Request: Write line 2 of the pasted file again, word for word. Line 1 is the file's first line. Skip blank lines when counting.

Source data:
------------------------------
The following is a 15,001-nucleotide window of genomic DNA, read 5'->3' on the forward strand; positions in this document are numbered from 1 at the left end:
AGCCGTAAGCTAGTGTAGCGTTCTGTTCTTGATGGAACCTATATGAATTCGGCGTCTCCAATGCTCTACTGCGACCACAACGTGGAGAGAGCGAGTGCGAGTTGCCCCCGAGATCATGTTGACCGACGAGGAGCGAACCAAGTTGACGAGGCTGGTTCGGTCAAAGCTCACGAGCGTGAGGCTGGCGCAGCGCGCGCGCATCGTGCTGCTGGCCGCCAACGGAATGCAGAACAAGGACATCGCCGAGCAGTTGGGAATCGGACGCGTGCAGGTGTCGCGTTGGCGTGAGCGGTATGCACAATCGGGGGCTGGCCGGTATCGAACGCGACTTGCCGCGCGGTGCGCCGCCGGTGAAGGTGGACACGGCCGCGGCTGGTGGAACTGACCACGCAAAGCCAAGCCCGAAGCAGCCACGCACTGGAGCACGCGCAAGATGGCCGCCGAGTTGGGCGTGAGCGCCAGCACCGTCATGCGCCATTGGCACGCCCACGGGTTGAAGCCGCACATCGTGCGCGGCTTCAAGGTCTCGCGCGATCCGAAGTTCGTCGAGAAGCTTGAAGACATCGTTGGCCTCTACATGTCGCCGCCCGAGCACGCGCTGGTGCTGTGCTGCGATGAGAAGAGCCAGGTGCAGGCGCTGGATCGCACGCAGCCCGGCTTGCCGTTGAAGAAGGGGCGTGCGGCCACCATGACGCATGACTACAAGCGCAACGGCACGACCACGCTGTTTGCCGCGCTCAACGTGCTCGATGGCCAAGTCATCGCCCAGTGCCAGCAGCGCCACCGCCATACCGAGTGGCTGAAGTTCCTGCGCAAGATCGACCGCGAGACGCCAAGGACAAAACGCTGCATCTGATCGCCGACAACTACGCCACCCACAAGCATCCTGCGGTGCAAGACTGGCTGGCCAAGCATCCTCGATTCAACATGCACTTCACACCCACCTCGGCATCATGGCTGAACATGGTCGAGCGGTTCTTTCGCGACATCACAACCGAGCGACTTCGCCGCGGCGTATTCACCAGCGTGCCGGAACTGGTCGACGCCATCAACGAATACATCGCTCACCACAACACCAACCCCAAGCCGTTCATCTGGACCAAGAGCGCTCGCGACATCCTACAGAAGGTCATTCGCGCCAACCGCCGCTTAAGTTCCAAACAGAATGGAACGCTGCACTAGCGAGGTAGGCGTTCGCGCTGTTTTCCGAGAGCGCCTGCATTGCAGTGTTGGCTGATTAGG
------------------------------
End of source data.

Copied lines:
AGCCGTAAGCTAGTGTAGCGTTCTGTTCTTGATGGAACCTATATGAATTCGGCGTCTCCAATGCTCTACTGCGACCACAACGTGGAGAGAGCGAGTGCGAGTTGCCCCCGAGATCATGTTGACCGACGAGGAGCGAACCAAGTTGACGAGGCTGGTTCGGTCAAAGCTCACGAGCGTGAGGCTGGCGCAGCGCGCGCGCATCGTGCTGCTGGCCGCCAACGGAATGCAGAACAAGGACATCGCCGAGCAGTTGGGAATCGGACGCGTGCAGGTGTCGCGTTGGCGTGAGCGGTATGCACAATCGGGGGCTGGCCGGTATCGAACGCGACTTGCCGCGCGGTGCGCCGCCGGTGAAGGTGGACACGGCCGCGGCTGGTGGAACTGACCACGCAAAGCCAAGCCCGAAGCAGCCACGCACTGGAGCACGCGCAAGATGGCCGCCGAGTTGGGCGTGAGCGCCAGCACCGTCATGCGCCATTGGCACGCCCACGGGTTGAAGCCGCACATCGTGCGCGGCTTCAAGGTCTCGCGCGATCCGAAGTTCGTCGAGAAGCTTGAAGACATCGTTGGCCTCTACATGTCGCCGCCCGAGCACGCGCTGGTGCTGTGCTGCGATGAGAAGAGCCAGGTGCAGGCGCTGGATCGCACGCAGCCCGGCTTGCCGTTGAAGAAGGGGCGTGCGGCCACCATGACGCATGACTACAAGCGCAACGGCACGACCACGCTGTTTGCCGCGCTCAACGTGCTCGATGGCCAAGTCATCGCCCAGTGCCAGCAGCGCCACCGCCATACCGAGTGGCTGAAGTTCCTGCGCAAGATCGACCGCGAGACGCCAAGGACAAAACGCTGCATCTGATCGCCGACAACTACGCCACCCACAAGCATCCTGCGGTGCAAGACTGGCTGGCCAAGCATCCTCGATTCAACATGCACTTCACACCCACCTCGGCATCATGGCTGAACATGGTCGAGCGGTTCTTTCGCGACATCACAACCGAGCGACTTCGCCGCGGCGTATTCACCAGCGTGCCGGAACTGGTCGACGCCATCAACGAATACATCGCTCACCACAACACCAACCCCAAGCCGTTCATCTGGACCAAGAGCGCTCGCGACATCCTACAGAAGGTCATTCGCGCCAACCGCCGCTTAAGTTCCAAACAGAATGGAACGCTGCACTAGCGAGGTAGGCGTTCGCGCTGTTTTCCGAGAGCGCCTGCATTGCAGTGTTGGCTGATTAGG